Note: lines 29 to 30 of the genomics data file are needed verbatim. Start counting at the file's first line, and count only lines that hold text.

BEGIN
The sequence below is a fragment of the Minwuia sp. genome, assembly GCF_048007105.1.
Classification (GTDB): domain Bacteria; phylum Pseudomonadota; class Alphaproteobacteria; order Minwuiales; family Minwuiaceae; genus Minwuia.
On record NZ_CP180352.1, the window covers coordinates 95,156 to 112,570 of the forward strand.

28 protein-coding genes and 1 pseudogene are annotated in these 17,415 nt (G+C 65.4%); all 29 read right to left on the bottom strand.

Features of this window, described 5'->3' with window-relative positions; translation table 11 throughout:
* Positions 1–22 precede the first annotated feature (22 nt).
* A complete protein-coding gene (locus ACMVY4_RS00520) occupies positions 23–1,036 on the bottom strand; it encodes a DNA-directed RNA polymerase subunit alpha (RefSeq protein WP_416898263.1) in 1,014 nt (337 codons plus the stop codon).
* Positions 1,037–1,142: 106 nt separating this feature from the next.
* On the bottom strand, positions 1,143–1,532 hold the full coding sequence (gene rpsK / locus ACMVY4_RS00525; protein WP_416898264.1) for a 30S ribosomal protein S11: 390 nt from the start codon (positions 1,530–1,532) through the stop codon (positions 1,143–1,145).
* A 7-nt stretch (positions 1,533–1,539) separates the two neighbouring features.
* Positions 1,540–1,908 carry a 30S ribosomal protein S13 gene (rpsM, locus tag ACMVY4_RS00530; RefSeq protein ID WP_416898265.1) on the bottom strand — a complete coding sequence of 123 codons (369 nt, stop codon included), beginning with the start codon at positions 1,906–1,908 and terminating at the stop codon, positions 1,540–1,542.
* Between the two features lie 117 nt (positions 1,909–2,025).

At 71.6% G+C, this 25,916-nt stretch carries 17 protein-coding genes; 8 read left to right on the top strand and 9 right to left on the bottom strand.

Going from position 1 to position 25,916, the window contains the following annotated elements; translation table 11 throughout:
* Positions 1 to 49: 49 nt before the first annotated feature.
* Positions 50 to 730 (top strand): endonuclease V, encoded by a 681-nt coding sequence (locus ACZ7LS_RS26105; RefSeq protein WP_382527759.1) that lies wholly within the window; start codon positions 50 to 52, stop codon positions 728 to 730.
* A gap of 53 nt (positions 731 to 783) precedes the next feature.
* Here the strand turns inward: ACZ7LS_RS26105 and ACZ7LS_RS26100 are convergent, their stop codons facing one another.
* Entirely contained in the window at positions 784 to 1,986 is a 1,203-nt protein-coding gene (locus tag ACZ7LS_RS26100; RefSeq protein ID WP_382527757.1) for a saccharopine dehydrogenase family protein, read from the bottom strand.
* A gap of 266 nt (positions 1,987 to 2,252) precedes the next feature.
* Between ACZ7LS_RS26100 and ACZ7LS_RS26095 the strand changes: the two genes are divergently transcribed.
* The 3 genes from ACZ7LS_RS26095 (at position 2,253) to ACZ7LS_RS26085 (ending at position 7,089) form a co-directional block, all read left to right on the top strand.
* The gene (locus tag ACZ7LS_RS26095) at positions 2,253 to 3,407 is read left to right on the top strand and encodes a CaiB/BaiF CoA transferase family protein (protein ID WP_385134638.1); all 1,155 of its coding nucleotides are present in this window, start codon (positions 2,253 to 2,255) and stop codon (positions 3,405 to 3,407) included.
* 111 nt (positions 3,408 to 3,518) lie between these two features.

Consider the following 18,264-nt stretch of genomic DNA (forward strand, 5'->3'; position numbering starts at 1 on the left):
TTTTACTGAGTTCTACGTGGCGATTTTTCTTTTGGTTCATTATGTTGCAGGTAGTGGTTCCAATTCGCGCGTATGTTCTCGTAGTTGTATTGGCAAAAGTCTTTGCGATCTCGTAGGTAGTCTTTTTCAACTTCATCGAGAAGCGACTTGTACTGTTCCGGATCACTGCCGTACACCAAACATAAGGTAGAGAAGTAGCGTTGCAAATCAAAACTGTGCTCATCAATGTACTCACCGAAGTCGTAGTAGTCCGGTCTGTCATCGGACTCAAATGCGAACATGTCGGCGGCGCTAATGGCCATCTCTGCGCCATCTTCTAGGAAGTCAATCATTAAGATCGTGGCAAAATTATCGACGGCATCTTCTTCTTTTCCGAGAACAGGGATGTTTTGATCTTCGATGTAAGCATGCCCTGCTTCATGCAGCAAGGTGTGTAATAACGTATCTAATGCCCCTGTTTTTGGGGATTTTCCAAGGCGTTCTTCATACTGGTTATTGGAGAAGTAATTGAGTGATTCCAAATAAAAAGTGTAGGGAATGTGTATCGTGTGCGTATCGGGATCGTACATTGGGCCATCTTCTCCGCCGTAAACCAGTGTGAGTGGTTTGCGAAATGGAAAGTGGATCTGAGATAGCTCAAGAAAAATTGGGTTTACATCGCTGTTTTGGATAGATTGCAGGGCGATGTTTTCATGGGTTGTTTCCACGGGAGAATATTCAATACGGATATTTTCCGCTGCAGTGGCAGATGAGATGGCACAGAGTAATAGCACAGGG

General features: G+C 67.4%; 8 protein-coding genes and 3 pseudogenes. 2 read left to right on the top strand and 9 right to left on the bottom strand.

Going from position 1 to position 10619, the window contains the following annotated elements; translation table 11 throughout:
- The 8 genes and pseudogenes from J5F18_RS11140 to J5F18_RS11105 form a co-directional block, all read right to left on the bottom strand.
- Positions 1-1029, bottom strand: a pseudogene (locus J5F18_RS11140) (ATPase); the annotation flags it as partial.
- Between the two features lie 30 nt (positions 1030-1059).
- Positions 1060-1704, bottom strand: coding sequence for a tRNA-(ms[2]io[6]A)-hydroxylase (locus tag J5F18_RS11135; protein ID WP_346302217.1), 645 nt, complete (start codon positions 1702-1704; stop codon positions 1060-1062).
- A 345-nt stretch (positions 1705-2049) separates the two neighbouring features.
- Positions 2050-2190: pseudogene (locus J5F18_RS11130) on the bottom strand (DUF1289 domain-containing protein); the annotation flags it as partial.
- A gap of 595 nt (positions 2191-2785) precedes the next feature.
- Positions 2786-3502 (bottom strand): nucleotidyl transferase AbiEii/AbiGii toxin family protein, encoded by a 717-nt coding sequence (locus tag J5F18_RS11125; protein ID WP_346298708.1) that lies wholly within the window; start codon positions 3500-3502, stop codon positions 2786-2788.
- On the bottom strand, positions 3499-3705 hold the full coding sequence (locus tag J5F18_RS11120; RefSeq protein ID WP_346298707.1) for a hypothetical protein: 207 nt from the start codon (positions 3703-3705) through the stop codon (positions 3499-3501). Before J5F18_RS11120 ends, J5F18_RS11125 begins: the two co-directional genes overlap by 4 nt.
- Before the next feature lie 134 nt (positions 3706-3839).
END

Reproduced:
- The 8 genes and pseudogenes from J5F18_RS11140 to J5F18_RS11105 form a co-directional block, all read right to left on the bottom strand.
- Positions 1-1029, bottom strand: a pseudogene (locus J5F18_RS11140) (ATPase); the annotation flags it as partial.